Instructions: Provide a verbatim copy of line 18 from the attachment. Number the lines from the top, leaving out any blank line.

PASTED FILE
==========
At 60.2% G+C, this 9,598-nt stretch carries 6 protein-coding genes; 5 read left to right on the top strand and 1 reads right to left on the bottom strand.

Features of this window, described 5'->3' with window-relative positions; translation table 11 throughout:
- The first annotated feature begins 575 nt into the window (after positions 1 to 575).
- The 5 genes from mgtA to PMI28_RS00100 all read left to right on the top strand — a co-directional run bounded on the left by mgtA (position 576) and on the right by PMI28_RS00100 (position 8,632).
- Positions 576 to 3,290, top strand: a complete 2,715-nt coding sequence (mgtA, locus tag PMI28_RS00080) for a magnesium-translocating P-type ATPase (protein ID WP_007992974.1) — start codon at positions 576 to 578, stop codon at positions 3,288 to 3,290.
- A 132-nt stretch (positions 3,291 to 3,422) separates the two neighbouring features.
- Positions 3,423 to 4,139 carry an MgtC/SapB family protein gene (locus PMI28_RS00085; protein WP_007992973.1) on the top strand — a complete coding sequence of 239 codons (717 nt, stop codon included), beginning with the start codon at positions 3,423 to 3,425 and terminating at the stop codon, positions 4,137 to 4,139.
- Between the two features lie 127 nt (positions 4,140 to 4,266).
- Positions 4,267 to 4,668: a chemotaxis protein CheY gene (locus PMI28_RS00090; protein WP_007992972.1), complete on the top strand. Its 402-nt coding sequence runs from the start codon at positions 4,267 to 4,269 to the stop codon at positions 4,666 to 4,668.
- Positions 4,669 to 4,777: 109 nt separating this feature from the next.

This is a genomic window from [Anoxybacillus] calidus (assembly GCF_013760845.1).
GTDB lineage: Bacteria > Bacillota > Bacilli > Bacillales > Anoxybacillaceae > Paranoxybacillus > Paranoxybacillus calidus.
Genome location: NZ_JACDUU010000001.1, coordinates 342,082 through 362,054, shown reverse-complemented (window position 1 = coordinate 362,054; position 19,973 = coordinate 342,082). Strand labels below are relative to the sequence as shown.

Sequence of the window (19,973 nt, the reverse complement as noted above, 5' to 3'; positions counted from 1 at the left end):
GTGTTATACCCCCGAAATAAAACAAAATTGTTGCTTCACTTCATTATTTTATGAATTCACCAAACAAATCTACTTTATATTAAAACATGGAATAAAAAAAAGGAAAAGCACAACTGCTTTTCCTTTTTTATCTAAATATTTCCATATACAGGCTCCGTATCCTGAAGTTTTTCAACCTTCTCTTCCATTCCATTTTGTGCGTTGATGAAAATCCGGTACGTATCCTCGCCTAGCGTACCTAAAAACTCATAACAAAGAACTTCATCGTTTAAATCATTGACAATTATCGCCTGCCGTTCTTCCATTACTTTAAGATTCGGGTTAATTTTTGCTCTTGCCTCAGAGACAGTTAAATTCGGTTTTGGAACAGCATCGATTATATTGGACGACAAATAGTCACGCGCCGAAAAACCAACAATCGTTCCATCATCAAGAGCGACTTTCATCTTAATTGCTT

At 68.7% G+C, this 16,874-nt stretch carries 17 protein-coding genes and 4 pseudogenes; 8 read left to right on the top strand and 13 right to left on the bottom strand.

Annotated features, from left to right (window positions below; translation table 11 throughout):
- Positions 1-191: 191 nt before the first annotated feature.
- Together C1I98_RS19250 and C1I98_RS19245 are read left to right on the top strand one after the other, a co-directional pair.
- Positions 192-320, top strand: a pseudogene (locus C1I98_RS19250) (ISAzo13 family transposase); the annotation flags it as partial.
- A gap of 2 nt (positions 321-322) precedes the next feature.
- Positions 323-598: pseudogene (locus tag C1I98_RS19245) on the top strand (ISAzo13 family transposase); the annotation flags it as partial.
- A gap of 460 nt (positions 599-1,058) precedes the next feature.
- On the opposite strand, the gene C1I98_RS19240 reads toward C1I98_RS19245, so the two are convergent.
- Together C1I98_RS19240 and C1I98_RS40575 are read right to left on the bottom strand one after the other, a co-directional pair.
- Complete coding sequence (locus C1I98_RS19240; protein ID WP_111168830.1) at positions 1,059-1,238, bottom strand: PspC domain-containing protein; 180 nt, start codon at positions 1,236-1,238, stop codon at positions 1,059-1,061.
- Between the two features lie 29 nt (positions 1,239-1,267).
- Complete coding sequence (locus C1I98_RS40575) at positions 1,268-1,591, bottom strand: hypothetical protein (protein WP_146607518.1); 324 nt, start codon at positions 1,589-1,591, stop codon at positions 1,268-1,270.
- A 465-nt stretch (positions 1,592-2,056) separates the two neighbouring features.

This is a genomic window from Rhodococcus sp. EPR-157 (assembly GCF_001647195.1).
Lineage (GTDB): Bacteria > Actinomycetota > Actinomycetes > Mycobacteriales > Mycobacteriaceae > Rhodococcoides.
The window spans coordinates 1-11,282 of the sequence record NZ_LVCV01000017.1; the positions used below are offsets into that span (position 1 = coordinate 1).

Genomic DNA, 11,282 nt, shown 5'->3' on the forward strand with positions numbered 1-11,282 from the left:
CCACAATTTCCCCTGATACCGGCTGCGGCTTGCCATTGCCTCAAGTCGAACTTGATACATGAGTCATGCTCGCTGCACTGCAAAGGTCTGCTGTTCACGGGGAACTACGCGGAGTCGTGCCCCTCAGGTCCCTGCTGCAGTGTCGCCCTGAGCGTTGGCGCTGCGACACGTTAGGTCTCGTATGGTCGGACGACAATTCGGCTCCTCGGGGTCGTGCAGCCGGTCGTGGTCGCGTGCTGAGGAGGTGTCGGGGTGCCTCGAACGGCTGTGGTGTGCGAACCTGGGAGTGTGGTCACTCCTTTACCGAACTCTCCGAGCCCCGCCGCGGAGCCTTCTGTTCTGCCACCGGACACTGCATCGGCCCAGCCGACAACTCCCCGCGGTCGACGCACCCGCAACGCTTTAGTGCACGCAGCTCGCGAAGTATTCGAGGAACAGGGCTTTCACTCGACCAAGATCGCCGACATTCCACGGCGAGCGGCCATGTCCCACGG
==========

- Positions 1-191: 191 nt before the first annotated feature.